In addition, it will be difficult to estimate the percentage of people who will be able to come out on the day of the election without being intimidated by serious security treats and cast their votes. Therefore, a very low voter registration and perhaps an even lower turnout will constitute serious challenges undermining the legitimacy of the next elections.

The Afghan ruling elite is being paid back for altering the data in the previous elections. In fact, in order to justify the large number of fraudulent voter ID cards in circulation, they inflated the number of eligible voters, and now they need at least 6 million registered voters to guarantee minimum credibility for the next elections.

In addition, President Ghani has already undermined the credibility of the electoral process by his extra-constitutional meddling, such as an unlawful amendment of the electoral law, ignoring serious objections from the Afghan parliament, and also by subjective nomination of commissioners to the IEC and the Electoral Complaints Commission without a fair and transparent process.

Now in order to increase voter registration, the Afghan president has raised pressure on the IEC to make the registration process less stringent and let people register and vote with photocopies of their national ID papers, which will allow far wider and massive fraud, because in the absence of a voter database one person could vote multiple times. This illicit and unnecessary pressure, without consultation with all major stakeholders, has created serious dissent within the IEC and provoked popular resentment.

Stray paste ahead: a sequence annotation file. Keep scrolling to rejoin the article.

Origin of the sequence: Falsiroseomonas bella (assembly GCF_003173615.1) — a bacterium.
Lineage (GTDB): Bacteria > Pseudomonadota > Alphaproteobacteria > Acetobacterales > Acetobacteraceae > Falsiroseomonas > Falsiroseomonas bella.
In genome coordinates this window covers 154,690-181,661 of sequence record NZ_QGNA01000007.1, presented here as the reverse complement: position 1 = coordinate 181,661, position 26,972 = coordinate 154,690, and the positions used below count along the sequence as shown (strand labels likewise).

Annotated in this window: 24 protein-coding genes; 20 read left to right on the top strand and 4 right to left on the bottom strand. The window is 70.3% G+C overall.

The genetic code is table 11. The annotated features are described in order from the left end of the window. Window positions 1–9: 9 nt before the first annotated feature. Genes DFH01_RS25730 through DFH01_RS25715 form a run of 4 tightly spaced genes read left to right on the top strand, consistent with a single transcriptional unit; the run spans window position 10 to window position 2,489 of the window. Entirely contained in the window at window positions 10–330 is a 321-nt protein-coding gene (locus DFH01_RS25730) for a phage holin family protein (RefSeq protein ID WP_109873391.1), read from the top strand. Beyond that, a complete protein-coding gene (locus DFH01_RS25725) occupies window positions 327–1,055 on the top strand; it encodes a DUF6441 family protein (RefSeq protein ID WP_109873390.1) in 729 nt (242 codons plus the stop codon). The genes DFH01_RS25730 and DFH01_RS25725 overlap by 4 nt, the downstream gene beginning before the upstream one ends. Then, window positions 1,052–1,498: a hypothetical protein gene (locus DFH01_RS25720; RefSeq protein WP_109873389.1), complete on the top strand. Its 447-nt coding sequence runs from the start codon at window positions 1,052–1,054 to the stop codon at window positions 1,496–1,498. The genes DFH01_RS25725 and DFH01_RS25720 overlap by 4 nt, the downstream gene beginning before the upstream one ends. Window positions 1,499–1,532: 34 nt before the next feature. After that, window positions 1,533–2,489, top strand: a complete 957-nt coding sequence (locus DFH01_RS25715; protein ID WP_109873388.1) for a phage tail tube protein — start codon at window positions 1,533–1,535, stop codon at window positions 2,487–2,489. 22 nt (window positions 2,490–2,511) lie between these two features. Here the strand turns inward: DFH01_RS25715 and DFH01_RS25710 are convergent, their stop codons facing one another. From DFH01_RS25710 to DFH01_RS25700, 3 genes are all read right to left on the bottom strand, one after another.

The election itself is not the end goal but it is a constitutional and peaceful means to transition to a more legitimate and effective government. Alas, we fear that the credibility of the entire electoral process has been seriously tainted, and therefore its outcome will be an illegitimate and weak government in Kabul, which will further strengthen the insurgents’ narrative and position.

We are desperately demanding our international partners and supporters in Afghanistan to use their unique financial leverage and stop another deep political crisis in the making, because they have been funding Afghan elections. The contested outcomes of the previous presidential elections not only have worsened the overall stability in the country but increased the cost of war.

Meanwhile the stakes in next year’s presidential election are much higher, and a repeat of past mistakes could have dire consequences for all of us.

Ultimately, if we cannot guarantee an acceptable election and avoid another contested outcome, then it is better to look for an alternative mechanism that will enable a peaceful transition of political power suitable to us Afghans and to our international partners.

Haroun Mir

Haroun Mir has been engaged in the political evolution of Afghanistan for more than two decades as an adviser to foreign donors and governments, as an analyst and researcher and as a manager in different donor funded programs. Currently he serves as a political analyst and independent consultant. Mir holds a Master of Arts in economics from George Mason University in the US and a License and Bachelor of Science in physics from the Université Denis Diderot in France and George Mason University respectively.